For more on Swiss bank UBS’s deal to take over Credit Suisse and what it means, tune in to the The Globalist on Monocle 24.
With spring on its way, the global art circuit is kicking into high gear. This week, Art Basel Hong Kong returns bigger than ever after a troubled couple of years, closely followed by fairs in São Paulo, Brussels and Chicago, before Frieze New York lands in May. Those with the constitution for it could (almost) roam the globe for the next nine months, going from one convention centre full of art to the next. Even after a moribund year for stocks and with the global economy on an increasingly bumpy ride, the art market is firing on all cylinders. The highest end of that market is being stoked by an auction scene that shows no sign of slowing down.
A new report from Sotheby’s has taken a close look at the lots that sold for more than $1m (€940,000) at its auctions, as well as those at Christie’s and Phillips, between 2018 and 2022. Despite the pandemic-related dip, there has been a rapid, robust bounceback. It’s not just Old Masters and the Impressionists; the report also reveals that a generation of young artists, born in or after 1977, can now command prices in excess of $1m for a single work. Adrian Ghenie, for instance, is a Romanian painter of Francis Bacon-esque canvases and a superstar at 45. Then there’s the extraordinary results for works by the late, brilliant landscapist Matthew Wong.
Since 2018, the total value of work by so-called “young contemporary” artists sold at auction has jumped from $36.9m (€34.7m) to $194m, an extraordinary 425 per cent rise. How to make sense of this clamour for all things current among collectors? No doubt the pandemic-era shift to digital auctions brought new buyers and there was the brief rush for NFTs – but what’s clear in Sotheby’s report is that there’s a collector base that is hungry for newer voices and ready to spend big. Those zipping between the fairs this season will certainly have a spring in their step.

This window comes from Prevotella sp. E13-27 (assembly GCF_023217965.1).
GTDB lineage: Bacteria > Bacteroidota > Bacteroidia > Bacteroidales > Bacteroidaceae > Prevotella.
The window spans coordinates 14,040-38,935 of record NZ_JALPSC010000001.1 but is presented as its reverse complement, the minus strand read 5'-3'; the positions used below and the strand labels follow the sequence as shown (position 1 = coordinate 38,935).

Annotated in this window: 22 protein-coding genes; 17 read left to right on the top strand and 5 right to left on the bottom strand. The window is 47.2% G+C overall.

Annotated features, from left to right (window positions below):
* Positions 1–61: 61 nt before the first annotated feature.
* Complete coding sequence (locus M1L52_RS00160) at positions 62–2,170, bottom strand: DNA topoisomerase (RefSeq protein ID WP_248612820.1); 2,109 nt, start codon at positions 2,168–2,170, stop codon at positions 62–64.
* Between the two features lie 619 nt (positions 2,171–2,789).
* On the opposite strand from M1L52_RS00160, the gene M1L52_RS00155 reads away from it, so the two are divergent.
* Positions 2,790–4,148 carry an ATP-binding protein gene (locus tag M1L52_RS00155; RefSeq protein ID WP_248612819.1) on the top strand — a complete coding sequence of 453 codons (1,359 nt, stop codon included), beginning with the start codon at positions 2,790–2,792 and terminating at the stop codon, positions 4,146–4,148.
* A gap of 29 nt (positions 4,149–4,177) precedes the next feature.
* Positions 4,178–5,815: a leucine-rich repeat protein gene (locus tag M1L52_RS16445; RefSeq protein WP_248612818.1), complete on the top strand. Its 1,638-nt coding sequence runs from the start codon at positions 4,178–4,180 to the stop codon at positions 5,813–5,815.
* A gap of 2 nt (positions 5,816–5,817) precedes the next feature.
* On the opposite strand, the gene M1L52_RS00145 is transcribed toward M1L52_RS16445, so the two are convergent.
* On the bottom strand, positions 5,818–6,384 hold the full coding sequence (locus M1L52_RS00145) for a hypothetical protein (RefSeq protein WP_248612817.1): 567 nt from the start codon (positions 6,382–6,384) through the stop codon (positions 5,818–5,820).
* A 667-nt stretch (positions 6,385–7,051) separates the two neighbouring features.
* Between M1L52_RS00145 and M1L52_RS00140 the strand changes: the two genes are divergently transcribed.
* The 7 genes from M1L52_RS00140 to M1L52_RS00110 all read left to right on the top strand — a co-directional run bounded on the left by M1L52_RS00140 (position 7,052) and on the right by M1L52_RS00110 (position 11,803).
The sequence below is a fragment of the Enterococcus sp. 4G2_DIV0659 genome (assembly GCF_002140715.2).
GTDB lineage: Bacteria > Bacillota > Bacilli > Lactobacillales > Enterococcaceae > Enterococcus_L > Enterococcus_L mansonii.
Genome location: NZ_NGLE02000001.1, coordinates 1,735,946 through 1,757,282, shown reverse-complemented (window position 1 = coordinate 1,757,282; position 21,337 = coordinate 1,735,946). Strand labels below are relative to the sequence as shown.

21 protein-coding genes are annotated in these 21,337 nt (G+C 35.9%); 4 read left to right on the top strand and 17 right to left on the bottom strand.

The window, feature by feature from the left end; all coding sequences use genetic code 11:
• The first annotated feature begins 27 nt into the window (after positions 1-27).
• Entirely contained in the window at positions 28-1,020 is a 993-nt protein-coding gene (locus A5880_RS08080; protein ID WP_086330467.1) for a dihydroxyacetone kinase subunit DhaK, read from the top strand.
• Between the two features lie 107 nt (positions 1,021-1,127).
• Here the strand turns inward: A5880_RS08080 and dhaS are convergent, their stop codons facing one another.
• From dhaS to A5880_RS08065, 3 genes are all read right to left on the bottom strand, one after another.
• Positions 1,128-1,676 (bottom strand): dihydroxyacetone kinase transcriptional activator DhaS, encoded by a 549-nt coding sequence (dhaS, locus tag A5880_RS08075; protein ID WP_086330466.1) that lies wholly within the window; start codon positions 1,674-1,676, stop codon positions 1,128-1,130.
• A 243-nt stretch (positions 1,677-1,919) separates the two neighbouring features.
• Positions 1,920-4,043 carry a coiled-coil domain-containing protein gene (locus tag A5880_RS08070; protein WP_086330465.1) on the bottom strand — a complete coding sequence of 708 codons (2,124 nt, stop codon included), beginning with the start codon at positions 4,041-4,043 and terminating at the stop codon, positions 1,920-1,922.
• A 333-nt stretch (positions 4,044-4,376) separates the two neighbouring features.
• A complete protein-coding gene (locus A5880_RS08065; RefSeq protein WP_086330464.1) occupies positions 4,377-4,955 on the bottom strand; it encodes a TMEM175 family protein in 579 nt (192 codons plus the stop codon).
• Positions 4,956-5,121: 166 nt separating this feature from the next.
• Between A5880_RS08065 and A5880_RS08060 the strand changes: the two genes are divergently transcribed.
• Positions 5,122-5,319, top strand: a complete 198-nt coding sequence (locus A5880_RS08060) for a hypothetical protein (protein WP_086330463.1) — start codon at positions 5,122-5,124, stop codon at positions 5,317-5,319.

Christopher Lord is Monocle’s US editor, based in Los Angeles.
As Xi Jinping visits Moscow today for the first time since Russia’s invasion of Ukraine, Japan’s prime minister, Fumio Kishida, will be meeting his Indian counterpart, Narendra Modi (pictured, on right, with Kishida), for a three-day summit in New Delhi. Following the announcement of a Japanese humanitarian-aid package for Ukraine – and with the country’s security considered to be at its most perilous since the Second World War – Kishida is clearly seeking to beef up Japan’s diplomatic outreach. To counter Beijing and Moscow, Kishida will attempt to bring India closer to the US-led bloc and strengthen Tokyo and New Delhi’s strategic partnership. Defence-technology collaboration and investment could be a fruitful avenue, with Japan looking to grow in the sector. While containing Chinese assertiveness and opposing Russian aggression in Eastern Europe will be the focus of the talks between Kishida and Modi, India’s penchant for diplomatic independence and hesitance to criticise Russia and China mean that any public declarations of realignment could be cautious at best.